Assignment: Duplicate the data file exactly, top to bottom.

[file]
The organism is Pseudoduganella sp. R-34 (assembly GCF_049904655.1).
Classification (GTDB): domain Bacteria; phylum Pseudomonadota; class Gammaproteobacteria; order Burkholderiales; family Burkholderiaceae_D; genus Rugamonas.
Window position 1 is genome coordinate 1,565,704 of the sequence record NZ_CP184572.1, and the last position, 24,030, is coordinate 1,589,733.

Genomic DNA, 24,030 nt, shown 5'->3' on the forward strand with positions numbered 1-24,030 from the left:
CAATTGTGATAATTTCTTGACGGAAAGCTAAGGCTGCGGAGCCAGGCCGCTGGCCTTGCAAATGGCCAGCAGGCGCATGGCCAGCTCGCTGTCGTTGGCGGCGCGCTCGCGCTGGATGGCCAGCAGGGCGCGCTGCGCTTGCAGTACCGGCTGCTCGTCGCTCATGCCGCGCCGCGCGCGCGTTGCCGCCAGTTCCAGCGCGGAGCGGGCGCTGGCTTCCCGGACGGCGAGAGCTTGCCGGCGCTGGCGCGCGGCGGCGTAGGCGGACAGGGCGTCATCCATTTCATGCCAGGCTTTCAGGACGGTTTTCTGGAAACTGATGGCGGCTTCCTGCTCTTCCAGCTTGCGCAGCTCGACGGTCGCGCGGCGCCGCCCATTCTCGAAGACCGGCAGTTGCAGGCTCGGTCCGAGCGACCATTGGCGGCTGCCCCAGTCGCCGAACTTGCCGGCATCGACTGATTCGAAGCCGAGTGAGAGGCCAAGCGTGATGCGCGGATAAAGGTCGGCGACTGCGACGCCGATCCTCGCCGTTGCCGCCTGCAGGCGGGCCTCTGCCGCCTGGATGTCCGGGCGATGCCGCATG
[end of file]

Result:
The organism is Pseudoduganella sp. R-34 (assembly GCF_049904655.1).
Classification (GTDB): domain Bacteria; phylum Pseudomonadota; class Gammaproteobacteria; order Burkholderiales; family Burkholderiaceae_D; genus Rugamonas.
Window position 1 is genome coordinate 1,565,704 of the sequence record NZ_CP184572.1, and the last position, 24,030, is coordinate 1,589,733.

Genomic DNA, 24,030 nt, shown 5'->3' on the forward strand with positions numbered 1-24,030 from the left:
CAATTGTGATAATTTCTTGACGGAAAGCTAAGGCTGCGGAGCCAGGCCGCTGGCCTTGCAAATGGCCAGCAGGCGCATGGCCAGCTCGCTGTCGTTGGCGGCGCGCTCGCGCTGGATGGCCAGCAGGGCGCGCTGCGCTTGCAGTACCGGCTGCTCGTCGCTCATGCCGCGCCGCGCGCGCGTTGCCGCCAGTTCCAGCGCGGAGCGGGCGCTGGCTTCCCGGACGGCGAGAGCTTGCCGGCGCTGGCGCGCGGCGGCGTAGGCGGACAGGGCGTCATCCATTTCATGCCAGGCTTTCAGGACGGTTTTCTGGAAACTGATGGCGGCTTCCTGCTCTTCCAGCTTGCGCAGCTCGACGGTCGCGCGGCGCCGCCCATTCTCGAAGACCGGCAGTTGCAGGCTCGGTCCGAGCGACCATTGGCGGCTGCCCCAGTCGCCGAACTTGCCGGCATCGACTGATTCGAAGCCGAGTGAGAGGCCAAGCGTGATGCGCGGATAAAGGTCGGCGACTGCGACGCCGATCCTCGCCGTTGCCGCCTGCAGGCGGGCCTCTGCCGCCTGGATGTCCGGGCGATGCCGCATG